Regardless, last year Gagliano published a heady and meandering memoir about the conversations with plants that inspired her peer-reviewed work, titled Thus Spoke the Plant. She believes, like many scientists and environmentalists do, that in order to save the planet we have to understand ourselves as part of the natural world.
It’s just that she also believes the plants themselves can speak to this point.
“I want people to realise that the world is full of magic, but not as something only some people can do, or something that is outside of this world,” she says. “No, it’s all here.”
As environmental collapse looms, we’ve never known so much about life on earth – how extraordinary and intricate it all is, and how loose the boundary where “it” ends and “we” begin.
Language, for example, doesn’t seem to be limited to humans. Prairie dogs use adjectives (lots of them) and Alston’s singing mice, a species found in Central America, chirp “politely”. Ravens have demonstrated advanced planning, another blow to human exceptionalism, by bartering for food and selecting the best tools for future use.
The list goes on. Leaf-cutter ants not only invented farming a couple of million years before we did, but they also have their own landfills – and binmen. Even slime moulds can be said to make “decisions” and are so good at determining the most efficient route between resources that researchers have suggested we use them to help design highways.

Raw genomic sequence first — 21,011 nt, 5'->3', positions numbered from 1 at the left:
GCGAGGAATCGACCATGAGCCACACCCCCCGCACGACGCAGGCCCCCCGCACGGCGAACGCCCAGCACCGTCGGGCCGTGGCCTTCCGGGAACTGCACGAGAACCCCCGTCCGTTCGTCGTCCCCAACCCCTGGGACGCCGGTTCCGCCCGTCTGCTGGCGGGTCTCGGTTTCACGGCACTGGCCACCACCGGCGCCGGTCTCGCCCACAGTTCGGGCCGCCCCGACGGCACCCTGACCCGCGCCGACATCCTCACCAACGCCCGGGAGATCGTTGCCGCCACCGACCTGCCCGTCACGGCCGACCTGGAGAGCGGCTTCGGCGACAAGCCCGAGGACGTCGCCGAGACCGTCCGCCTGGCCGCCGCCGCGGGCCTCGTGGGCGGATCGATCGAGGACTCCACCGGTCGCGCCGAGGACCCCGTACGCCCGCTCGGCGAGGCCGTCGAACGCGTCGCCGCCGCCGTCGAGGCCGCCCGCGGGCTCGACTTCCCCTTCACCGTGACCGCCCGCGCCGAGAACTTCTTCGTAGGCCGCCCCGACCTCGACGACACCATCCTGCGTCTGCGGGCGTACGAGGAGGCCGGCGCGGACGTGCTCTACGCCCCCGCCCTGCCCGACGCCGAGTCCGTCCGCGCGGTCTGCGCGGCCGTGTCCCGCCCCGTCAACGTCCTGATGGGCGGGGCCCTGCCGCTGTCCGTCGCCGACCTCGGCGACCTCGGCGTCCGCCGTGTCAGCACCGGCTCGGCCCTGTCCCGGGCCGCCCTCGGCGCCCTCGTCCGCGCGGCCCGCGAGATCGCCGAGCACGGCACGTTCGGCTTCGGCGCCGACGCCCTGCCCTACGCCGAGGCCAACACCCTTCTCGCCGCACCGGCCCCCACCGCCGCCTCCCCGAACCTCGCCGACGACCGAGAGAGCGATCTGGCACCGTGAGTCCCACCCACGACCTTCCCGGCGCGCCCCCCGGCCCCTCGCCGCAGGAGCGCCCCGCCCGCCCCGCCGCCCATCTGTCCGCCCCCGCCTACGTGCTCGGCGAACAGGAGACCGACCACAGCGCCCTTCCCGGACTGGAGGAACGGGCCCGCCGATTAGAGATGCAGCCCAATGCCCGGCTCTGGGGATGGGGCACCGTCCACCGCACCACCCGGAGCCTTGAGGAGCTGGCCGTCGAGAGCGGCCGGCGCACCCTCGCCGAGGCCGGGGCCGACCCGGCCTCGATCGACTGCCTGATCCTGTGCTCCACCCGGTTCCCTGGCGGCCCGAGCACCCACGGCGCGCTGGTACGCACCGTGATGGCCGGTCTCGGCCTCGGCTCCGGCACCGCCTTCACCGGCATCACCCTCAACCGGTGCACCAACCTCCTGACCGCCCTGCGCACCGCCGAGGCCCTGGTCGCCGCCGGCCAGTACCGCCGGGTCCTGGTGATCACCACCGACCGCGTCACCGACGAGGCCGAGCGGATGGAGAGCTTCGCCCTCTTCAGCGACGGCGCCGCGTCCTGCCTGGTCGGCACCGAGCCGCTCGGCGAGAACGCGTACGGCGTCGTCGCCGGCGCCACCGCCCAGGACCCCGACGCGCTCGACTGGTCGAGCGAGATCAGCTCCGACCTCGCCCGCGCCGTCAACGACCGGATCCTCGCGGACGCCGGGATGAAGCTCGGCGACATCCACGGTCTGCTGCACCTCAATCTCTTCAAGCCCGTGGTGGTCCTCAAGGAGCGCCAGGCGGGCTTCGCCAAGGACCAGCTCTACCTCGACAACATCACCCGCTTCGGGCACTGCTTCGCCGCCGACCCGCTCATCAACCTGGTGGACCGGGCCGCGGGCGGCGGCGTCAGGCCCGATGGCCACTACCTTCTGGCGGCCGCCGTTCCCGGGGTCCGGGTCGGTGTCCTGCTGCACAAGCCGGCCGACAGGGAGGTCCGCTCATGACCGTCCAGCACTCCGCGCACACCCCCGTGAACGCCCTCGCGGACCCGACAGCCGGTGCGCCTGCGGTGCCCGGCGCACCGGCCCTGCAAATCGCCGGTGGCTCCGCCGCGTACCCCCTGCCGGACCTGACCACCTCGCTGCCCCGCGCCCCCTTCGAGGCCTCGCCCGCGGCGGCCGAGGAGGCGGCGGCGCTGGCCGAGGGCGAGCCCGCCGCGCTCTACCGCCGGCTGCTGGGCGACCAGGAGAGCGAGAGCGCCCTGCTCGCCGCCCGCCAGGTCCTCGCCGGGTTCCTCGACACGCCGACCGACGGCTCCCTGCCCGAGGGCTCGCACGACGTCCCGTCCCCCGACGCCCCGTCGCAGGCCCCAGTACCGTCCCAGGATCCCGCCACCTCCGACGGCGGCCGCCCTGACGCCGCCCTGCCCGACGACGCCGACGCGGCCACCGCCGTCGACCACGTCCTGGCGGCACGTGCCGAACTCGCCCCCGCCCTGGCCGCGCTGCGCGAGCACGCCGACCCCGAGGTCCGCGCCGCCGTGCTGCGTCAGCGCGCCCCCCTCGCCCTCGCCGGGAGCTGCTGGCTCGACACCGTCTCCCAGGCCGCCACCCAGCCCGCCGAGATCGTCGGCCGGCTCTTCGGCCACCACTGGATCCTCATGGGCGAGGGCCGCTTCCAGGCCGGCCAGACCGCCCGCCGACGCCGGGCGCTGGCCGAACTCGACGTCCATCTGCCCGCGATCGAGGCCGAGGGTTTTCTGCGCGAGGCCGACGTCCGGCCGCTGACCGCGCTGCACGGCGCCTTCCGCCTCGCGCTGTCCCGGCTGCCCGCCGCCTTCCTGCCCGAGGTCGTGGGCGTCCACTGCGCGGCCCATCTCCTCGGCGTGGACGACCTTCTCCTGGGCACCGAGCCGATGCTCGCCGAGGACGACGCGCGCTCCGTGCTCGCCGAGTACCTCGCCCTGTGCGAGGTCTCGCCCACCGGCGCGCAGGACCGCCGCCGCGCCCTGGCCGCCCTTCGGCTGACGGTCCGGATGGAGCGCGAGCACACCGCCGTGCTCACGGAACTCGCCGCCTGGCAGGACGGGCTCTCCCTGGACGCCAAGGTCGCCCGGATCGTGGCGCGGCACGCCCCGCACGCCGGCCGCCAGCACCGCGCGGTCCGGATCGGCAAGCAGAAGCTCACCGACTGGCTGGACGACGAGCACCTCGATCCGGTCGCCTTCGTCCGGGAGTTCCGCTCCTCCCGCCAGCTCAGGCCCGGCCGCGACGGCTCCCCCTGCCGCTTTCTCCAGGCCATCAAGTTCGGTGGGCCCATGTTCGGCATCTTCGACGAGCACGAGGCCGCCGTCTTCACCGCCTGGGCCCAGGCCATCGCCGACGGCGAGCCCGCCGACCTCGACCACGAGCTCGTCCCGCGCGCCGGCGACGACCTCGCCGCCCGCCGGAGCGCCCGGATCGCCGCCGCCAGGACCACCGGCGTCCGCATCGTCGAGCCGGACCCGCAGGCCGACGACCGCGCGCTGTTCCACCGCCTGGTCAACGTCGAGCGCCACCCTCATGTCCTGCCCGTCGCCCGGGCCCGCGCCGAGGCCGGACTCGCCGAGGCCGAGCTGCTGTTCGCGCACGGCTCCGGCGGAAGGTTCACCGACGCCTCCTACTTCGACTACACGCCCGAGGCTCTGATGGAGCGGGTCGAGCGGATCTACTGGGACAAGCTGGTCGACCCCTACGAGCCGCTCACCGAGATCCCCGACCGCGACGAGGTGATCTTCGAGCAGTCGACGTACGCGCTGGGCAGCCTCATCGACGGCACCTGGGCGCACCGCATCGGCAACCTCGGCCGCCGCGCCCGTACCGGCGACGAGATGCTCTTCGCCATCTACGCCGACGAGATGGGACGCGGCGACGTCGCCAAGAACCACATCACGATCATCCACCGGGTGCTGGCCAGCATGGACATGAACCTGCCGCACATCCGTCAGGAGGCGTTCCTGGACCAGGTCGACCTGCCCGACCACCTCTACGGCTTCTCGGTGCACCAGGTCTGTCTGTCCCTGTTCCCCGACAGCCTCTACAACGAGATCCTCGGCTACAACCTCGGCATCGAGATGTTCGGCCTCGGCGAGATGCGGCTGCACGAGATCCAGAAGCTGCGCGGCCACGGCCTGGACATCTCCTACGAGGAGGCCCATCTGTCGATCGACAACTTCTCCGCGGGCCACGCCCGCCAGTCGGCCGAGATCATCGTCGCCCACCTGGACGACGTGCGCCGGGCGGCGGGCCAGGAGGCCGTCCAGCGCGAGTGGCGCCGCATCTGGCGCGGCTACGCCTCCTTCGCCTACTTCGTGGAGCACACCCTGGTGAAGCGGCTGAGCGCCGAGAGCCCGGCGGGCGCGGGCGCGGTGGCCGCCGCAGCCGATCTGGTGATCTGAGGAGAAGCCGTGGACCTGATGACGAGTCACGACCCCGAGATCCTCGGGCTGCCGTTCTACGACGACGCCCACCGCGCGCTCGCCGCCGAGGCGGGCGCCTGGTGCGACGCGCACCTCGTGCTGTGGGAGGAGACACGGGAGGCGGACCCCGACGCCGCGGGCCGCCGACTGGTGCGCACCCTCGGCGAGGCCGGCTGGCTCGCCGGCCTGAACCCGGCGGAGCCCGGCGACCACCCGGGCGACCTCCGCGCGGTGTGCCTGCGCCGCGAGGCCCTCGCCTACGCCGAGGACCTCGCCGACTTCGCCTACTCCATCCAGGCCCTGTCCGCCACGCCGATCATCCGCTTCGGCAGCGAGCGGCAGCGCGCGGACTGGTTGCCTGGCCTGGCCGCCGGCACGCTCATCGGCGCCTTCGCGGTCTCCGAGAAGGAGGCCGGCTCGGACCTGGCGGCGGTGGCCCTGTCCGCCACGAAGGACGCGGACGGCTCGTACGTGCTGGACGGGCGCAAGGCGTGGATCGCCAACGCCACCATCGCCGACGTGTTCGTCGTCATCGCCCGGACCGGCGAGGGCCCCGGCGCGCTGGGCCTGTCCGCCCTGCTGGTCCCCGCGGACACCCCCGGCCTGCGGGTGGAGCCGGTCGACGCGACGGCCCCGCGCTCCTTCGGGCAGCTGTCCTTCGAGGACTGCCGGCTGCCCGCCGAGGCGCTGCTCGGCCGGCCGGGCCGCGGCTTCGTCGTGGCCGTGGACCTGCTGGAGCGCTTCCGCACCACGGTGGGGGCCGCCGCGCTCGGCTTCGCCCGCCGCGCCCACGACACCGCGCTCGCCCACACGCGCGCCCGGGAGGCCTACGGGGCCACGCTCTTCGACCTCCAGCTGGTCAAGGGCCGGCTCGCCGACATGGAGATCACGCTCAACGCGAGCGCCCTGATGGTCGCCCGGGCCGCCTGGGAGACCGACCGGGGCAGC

But it may be plants whose capacities are the most head-rattling, if only because we tend to view them as decor. Plants can do a lot of things we cannot. Trees can clone themselves into 80,000-year-old superorganisms. Corn can summon wasps to attack caterpillars. But research suggests we also have some things in common. Plants share nutrients and recognise kin. They communicate with each other. They can count. They can feel you touching them.
So we know that plants respond to their environments in sophisticated, complex ways – “far more complex than most of us realised a few years ago”, says Ted Farmer, a botanist at University of Lausanne in Switzerland and one of the first to defend the concept of inter-plant communication.